Apple hints at new categories of products, but in 2014

The computer maker remains vague about what's up its sleeve for the rest of this year and next, with CEO Tim Cook referring to the company's entire skill as a clue during a discussion of fourth-quarter earnings.

In Paris, Apple sequestered the earliest arrivals in the line to buy the iPhone 5S and 5C into a section near the Opera store. People dressed warmly for the cool but dry weather.
Apple fans wait in the line to buy the iPhone 5S and 5C in Paris. Stephen Shankland/CNET

For anyone hoping to get a peek at what Apple has in store next year for totally new product categories, don't count on clarity from Chief Executive Tim Cook today.

During a conference call to discuss Apple's fourth-quarter results, Cook said Monday he was standing by his statement from earlier this year that its customers and investors would see "exciting new products" and new categories of products during the fall of this year and across 2014. Cook mentioned "a long road map," with Apple's latest additions -- such as a 64-bit smartphone and a fingerprint sensor -- at the very start, but he kept his explanation to broad strokes.

Asked by an analyst about his promise for new product categories, so far unfulfilled, Cook vaguely gestured to the breadth of Apple's capabilities.

"If you look at the skills Apple has, from hardware to software to services and an incredible app ecosystem, this set of things are very very unique," he said. "We obviously believe we can use our skills in building other great products that are in categories that represent areas that we do not participate today."

Touch IDs were introduced with the high end of the new iPhone class, but the fingerprint recognition capability was left off the new iPads revealed last week. Given Apple's proclivity for October to be iPad announcement month, we may need to wait until this time next year for such a feature.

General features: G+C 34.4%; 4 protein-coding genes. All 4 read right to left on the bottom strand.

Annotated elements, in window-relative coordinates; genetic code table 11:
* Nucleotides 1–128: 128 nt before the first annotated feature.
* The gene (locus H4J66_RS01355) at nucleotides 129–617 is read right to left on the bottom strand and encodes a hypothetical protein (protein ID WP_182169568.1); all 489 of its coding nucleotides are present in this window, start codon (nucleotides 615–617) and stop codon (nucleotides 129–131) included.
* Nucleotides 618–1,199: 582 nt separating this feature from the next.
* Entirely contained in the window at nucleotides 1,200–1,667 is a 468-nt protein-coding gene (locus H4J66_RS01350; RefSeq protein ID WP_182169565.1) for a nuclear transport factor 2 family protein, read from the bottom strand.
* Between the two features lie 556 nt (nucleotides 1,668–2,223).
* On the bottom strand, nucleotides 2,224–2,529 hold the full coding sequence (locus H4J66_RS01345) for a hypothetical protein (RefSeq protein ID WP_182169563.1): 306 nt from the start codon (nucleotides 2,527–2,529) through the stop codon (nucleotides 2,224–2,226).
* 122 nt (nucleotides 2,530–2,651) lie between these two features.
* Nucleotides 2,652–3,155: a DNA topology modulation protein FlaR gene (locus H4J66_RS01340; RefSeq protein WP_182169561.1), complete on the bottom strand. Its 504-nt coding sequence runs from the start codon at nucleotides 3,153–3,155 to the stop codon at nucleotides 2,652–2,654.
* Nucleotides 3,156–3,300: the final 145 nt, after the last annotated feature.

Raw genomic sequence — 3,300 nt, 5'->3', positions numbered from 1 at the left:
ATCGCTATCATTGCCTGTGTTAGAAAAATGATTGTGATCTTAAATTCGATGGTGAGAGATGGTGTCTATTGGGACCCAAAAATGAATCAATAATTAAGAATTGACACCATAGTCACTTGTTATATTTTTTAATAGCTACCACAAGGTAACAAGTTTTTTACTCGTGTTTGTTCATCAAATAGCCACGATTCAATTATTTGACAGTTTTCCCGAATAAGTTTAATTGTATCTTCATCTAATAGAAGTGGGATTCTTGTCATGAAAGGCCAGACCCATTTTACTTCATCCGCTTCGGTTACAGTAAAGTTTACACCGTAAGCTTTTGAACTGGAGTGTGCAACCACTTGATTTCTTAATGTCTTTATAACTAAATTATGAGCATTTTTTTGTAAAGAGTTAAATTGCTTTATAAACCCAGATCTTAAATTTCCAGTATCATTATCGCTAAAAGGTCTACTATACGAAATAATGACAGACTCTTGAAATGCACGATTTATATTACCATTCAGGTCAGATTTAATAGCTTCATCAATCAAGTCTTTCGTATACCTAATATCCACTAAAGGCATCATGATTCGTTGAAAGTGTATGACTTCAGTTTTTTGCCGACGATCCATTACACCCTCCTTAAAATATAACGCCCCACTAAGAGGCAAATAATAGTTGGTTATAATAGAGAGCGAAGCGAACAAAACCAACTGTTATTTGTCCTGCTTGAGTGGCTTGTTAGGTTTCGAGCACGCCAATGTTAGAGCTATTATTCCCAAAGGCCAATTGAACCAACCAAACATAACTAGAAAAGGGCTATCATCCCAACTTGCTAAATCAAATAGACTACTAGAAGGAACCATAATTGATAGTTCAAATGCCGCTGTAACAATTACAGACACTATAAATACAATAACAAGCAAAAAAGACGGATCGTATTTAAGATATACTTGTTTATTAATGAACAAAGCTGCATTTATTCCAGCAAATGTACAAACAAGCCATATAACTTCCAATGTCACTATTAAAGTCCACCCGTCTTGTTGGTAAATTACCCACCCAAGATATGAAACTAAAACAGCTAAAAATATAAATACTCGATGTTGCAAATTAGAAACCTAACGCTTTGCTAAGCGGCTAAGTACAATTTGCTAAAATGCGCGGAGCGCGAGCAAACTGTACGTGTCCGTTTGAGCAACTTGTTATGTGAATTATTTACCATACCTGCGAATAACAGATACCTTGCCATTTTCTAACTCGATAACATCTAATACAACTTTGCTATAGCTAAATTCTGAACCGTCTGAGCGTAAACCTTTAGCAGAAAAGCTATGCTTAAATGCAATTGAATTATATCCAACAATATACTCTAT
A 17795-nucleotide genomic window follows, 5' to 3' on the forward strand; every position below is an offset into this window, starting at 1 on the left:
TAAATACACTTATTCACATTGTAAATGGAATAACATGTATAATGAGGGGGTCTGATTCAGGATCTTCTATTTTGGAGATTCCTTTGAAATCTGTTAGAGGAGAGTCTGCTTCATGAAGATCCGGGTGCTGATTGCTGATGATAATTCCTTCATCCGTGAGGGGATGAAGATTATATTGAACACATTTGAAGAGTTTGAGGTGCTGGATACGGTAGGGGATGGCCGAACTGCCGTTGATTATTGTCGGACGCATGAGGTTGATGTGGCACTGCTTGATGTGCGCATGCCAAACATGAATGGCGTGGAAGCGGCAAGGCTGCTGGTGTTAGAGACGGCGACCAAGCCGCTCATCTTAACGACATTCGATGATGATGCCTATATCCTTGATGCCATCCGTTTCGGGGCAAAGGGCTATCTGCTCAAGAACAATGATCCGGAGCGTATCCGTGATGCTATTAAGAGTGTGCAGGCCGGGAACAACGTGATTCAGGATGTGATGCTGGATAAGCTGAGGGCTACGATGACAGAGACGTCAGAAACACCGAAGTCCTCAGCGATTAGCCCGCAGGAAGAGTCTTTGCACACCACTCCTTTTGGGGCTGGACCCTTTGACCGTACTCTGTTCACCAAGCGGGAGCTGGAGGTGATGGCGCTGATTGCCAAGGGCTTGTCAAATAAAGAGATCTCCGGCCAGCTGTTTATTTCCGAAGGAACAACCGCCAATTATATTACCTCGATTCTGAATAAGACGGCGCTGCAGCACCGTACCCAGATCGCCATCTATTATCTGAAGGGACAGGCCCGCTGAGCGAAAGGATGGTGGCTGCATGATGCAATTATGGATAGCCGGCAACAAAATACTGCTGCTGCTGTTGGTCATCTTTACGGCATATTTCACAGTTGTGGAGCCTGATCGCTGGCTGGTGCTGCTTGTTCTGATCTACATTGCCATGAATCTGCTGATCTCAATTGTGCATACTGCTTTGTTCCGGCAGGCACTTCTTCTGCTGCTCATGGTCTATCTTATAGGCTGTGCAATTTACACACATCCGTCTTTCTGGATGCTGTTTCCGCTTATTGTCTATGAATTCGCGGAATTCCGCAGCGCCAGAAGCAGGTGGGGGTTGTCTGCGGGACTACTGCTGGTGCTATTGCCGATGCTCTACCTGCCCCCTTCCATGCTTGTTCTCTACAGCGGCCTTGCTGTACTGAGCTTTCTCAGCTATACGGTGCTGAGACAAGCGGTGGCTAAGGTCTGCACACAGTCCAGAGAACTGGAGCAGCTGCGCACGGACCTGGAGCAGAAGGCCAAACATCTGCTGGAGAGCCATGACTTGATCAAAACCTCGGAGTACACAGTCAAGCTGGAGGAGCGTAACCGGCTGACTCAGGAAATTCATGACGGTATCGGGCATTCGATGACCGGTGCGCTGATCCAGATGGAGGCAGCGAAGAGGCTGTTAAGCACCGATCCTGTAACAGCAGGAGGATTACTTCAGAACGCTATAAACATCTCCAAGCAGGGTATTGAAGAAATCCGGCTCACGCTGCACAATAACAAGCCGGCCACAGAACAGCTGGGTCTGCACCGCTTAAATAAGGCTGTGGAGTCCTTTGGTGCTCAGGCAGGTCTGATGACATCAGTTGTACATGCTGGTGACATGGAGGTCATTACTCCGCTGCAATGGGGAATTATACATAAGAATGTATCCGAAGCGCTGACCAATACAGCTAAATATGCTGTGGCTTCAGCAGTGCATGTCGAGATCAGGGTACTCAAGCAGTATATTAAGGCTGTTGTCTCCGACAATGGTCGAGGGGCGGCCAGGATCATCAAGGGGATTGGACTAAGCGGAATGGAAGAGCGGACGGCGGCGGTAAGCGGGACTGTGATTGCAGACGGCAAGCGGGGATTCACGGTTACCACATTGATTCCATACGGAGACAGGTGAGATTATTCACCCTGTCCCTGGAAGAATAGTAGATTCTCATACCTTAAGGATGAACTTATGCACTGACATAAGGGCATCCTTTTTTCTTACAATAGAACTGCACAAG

Cook made the comments Monday as Apple said sales of 33.8 million iPhones swept its earnings higher than Wall Street expected, reporting fourth-quarter earnings of $8.26 per share on sales of $37.5 billion.

Apple also said it sold 14.1 million iPads, 4.6 million Macs, and 3.5 million iPods during the quarter.

Among the categories that would mark big departures for Apple would be wearable computing and an HDTV.

With Samsung, Qualcomm, and Sony all throwing their hats into the smartwatch ring, Apple's contribution to a wrist wearable has been elusive even if hints of the company's interest are not. The new M7 "motion coprocessor" chip added health tracking capabilities to iPhone 5S, so the potential is there.

Apple Chief Executive Tim Cook Sarah Tew/CNET

An Apple HDTV has been rumored to be in the pipeline for years. Comments about Apple's living room aspirations from Steve Jobs and later Cook stoked the speculation, but in the meantime, its Apple TV set-top box has been wallowing relatively unattended.

Among other items on a wish list held by Apple faithful, a big-screen iPhone has been a rumored experiment for a while, but both new iPhones introduced last month were the same 4-inch size of their predecessors. Compare that with 4.7-inch, 5-inch, and bigger that are becoming the norm from other makers like Android and Windows Phones.

Apple upgraded its iPod Touch and redesigned the iPod Nano in 2012, keeping its old Shuffle in the ranks. Some new polish on the iPod Touch, such as a better camera or faster processor, would have made sense for the holidays.

Finally, a gaming console element to Apple TV and gaming peripherals like Bluetooth controllers have also been a wish, but so far neither has surfaced, nor has a keyboard in the vein of Microsoft's Touch Cover for its Surface tablet.

Updated at 3:24 p.m. PT: with further comments from Cook about road map and context.

 

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